The Wapato project now faces more than $138 million worth of postponed maintenance costs, the most — by far — of the 16 major BIA irrigation projects around the country, according to a GAO report released earlier this year.
Over the years, there has also been a big reduction in the project staff and an erosion of trust by farmers toward the BIA.
Last year, frustrated members of the water user’s advisory board ended up filing public-disclosure requests to get a better accounting of what happens to the millions of dollars in user fees they pay each year. “We are asking for what is going in, how much is going out and where is it going,” said Lon Inaba, an advisory-board member.
This summer, under the stress of drought, the fault lines in the Wapato system are showing.
The district has attempted to ration water so each farmer receives roughly two- thirds their normal allocation, but it is difficult to push that water through the entire system.
And, unlike other irrigation districts that modernized by installing flow meters and locks on the gates that release water, the Wapato district has failed to keep pace. So it is hard to accurately measure water flows for equitable distribution or secure all gates.
The long-running problems with managing the project also have complicated that effort.
Some farmers on the Wapato have bridled at having the gates locked, saying they need access because project staff are so slow to respond to requests for help. But this year, such access also enables farmers to take water they are not supposed to have.
Some of the gates have no locks. Some gates have locks and chains, but they are not fastened in a way that clamp down the gates. One gate viewed by The Seattle Times had a project lock, but it was secured by what appeared to be an unauthorized second lock that could allow access to the water.
Even when locks and chains are installed properly, there is no guarantee they will stay in place.
David Dog Sleep, a watermaster in charge of managing a section of the Wapato irrigation flows, said he’s trying to lock up all gates. But many times the locks are snipped off and discarded.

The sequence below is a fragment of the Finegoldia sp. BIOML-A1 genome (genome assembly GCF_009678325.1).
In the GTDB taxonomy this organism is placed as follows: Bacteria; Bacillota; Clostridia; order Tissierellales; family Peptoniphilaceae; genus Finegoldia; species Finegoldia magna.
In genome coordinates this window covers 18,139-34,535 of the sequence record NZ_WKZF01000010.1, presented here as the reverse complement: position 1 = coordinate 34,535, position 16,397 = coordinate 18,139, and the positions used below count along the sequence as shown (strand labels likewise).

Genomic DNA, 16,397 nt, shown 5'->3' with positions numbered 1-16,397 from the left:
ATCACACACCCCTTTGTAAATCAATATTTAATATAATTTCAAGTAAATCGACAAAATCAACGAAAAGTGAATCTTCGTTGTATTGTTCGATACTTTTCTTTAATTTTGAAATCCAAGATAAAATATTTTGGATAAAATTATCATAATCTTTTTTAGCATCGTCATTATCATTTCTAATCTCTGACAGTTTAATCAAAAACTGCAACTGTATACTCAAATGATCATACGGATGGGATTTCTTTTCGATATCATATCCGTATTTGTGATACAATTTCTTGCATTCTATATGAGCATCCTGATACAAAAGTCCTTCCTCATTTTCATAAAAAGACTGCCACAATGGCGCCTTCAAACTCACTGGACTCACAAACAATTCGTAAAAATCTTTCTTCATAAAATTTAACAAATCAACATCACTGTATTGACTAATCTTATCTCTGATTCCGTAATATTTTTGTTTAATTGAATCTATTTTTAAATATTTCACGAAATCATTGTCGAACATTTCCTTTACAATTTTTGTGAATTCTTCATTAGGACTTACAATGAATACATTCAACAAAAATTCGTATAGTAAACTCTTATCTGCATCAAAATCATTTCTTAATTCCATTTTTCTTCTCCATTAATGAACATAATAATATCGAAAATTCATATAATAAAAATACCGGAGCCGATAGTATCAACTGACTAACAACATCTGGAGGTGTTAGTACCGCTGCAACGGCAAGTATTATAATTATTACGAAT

“It’s a battle out there,” Dog Sleep said Thursday at a project meeting in Wapato to discuss the problems with water distribution. “There are a lot of (locks) cut and laying out there, and we just keep finding them over and over.”
Stealing project water is a federal crime, and at the Thursday meeting project staff said they would be locking down the gates.
There were also calls for a crackdown on offenders, cutting off water or prosecuting them.
“You guys need to penalize these people,” Waterman. “Otherwise, it’s going to keep happening. Nobody is getting in trouble.”
Dog Sleep said he does try to track down violators.
“Someone says ‘so and so, is using so much water. But I can’t tell on them.’ I say, ‘you are going to have to.’ ”
Stanley Speaks, the BIA’s regional director in Portland, said that his staff is assessing the severity of the problem and will improve monitoring. At this point, he said there are no plans to try to pursue prosecutions of water theft. But Speaks said it might come to that.
“This is something we just can’t tolerate, and neither can the water users,” Speaks said. “We have to be able to spread the water, and make sure everyone gets their fair share.”
For Bangs and Waterman, even if more water arrives, it will be too late to save their seasons.
Bangs raises beef cows and has had so little water on his acreage that he has had to buy alfalfa feed for them.
“We don’t normally feed until mid-January,” Bangs said.
Waterman says the 6,000-acre farm he manages — El Rancho Bella Vista — has gotten well under 25 percent of its normal allocation of water. A 500-acre field of silage corn is so short of water that it may end up a near total loss.
Overall, Waterman expects the farm will lose more than $1 million, and there is no insurance to cover crop failure.
“It’s just horrible,” he said. “I think people have to be held accountable.”
Hal Bernton: 206-464-2581 or firstname.lastname@example.org